Fitch: Saudi Aramco's SABIC deal echoes oil majors' vertical integration

Fitch Ratings looks at vertical integration among international oil companies, and why we are seeing this trend repeated among the region's national oil companies

Saudi Aramco's acquisition of a majority stake in SABIC boosts its downstream presence
Saudi Aramco's acquisition of a majority stake in SABIC boosts its downstream presence

Saudi Aramco's acquisition of SABIC (both rated A+/Stable) echoes efforts made by global oil majors and national oil companies to integrate further into downstream and petrochemicals, Fitch Ratings says. Refining and petrochemical margins are countercyclical to oil prices and represent a hedge against low oil prices.

The importance of vertical integration was demonstrated in 2015-2016, when oil prices collapsed and companies with pure upstream operations, such as ConocoPhillips (A/Stable), were under more stress compared to integrated producers. Furthermore, investments in petrochemicals represent a hedge against the long term 'peak oil demand' scenario. Companies that have lower production costs and are more integrated into petrochemicals would be better positioned to withstand ensuing declining demand, although it is difficult to predict how the market could change if demand for oil peaks; this, however, is unlikely to happen for at least 10 years.

Oil majors are more advanced in their efforts to further vertical integration, but national oil companies are catching up.

Saudi Aramco has intensified investments in downstream and petrochemicals in line with the country's Saudi Vision 2030, which calls for diversification of the kingdom's economy beyond oil production. Saudi Aramco has focused on markets that could offer vertical integration opportunities for the company's upstream productions, such as the US (the acquisition of Motiva), South Korea (S-Oil), China, India and Japan.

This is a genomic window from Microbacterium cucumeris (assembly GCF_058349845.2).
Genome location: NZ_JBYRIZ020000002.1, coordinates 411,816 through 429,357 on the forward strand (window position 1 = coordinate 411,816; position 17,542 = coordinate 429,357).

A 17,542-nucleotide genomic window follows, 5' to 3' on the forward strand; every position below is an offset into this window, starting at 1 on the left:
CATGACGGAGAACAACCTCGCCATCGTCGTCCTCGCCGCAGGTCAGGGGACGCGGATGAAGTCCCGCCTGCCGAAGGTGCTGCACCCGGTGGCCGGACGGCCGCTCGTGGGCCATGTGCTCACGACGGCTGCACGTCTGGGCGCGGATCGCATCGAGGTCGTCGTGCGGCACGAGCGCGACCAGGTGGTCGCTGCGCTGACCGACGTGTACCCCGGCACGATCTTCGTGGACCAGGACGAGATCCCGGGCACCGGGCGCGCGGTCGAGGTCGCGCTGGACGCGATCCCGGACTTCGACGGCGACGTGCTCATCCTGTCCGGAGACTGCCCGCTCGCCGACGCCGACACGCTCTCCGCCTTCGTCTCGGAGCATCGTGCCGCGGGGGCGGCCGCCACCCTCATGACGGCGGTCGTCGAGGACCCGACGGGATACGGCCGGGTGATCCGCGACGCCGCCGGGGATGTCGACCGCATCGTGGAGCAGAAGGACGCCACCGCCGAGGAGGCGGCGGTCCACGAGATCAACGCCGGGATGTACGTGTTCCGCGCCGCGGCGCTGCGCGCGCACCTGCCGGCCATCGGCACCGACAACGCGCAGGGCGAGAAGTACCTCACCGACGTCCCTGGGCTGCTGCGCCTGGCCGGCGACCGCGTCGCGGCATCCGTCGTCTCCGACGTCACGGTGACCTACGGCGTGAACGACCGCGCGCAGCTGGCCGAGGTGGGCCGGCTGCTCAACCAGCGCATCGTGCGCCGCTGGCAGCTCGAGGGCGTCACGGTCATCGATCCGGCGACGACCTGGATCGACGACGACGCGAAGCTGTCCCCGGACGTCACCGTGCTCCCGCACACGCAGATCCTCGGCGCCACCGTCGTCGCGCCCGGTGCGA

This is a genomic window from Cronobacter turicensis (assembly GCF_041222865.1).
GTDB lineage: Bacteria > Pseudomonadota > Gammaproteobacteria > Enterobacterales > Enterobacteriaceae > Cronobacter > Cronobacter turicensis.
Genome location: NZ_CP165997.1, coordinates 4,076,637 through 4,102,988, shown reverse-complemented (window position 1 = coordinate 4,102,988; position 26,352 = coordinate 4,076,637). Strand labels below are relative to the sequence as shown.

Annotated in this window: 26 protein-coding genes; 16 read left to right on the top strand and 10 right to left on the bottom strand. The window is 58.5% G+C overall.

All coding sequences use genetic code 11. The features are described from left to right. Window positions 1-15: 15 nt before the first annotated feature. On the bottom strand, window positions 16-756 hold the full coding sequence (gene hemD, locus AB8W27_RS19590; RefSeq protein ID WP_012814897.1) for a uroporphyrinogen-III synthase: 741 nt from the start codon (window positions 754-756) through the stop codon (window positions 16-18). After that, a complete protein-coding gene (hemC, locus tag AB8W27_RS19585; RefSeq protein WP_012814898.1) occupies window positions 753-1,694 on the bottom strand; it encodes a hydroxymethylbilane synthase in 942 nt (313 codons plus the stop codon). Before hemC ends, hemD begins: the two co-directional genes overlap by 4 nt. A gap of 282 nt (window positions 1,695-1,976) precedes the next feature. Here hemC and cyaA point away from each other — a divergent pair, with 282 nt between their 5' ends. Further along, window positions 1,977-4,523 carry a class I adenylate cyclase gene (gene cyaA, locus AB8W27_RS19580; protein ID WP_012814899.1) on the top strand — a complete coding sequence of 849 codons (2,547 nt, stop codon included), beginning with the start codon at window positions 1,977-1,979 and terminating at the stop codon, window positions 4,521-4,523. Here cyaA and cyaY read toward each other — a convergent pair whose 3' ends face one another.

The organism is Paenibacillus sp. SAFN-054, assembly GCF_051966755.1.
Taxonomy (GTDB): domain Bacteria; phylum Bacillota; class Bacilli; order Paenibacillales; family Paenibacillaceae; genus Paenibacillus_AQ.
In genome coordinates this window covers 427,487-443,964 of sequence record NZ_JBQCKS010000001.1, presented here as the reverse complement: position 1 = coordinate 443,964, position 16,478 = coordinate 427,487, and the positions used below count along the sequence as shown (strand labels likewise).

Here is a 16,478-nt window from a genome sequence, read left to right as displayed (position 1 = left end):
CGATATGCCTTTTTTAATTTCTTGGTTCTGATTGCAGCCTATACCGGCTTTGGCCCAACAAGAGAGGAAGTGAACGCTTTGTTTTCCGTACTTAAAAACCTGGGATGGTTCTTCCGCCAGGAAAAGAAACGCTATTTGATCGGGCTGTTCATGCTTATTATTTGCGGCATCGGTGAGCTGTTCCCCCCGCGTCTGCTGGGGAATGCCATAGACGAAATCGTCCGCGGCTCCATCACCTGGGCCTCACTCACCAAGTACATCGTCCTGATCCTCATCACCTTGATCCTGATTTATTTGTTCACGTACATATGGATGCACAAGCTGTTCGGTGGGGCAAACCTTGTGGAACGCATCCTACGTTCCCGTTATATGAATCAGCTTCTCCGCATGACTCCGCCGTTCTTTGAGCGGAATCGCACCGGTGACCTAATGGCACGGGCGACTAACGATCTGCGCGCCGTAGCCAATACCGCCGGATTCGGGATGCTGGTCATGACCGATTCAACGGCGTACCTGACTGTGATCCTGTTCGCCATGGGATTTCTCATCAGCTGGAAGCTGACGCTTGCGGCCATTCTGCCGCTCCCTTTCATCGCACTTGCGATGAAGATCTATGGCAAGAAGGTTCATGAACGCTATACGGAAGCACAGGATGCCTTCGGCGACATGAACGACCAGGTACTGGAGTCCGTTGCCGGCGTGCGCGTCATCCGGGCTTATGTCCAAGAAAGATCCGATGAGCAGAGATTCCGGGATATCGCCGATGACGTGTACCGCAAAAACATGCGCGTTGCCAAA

Although we believe the SABIC transaction could have been motivated partly by the government's decision to raise cash to fund investments elsewhere, we assume the transaction will be funded largely from Saudi Aramco's free cash flows, and the company's leverage will remain very conservative by industry standards.

We estimate that with SABIC, the share of downstream in Saudi Aramco's total EBITDA will increase to 9%, compared with 3% previously (based on 2018 numbers). For comparison, Shell, Total and BP derived on average around 23% of their EBITDA from the downstream and petrochemical segments.

ADNOC (AA/Stable) is another national oil champion that has been increasing investments in downstream and petrochemicals. This integration strategy is supported by Abu Dhabi's national tax regime, whereby refining operations are exempt from most taxes, including royalties and income tax.

ADNOC plans to double its crude oil refining capacity and triple its petrochemicals production. We estimate its share of downstream should rise to above 25% of FFO in 2019, from around 12% in 2017, as ADNOC's main Ruwais refinery fully re-starts following a fire in early 2017.

Eni (A-/Stable) and OMV (A-/Stable) in January 2019 acquired stakes of 20% and 15%, respectively, in ADNOC Refining subsidiary for a total of USD5.8 billion. This fits into ADNOC's strategy of bringing in minority partners to its operating companies as a way to attract funding, improve access to overseas markets and share industry know-how.

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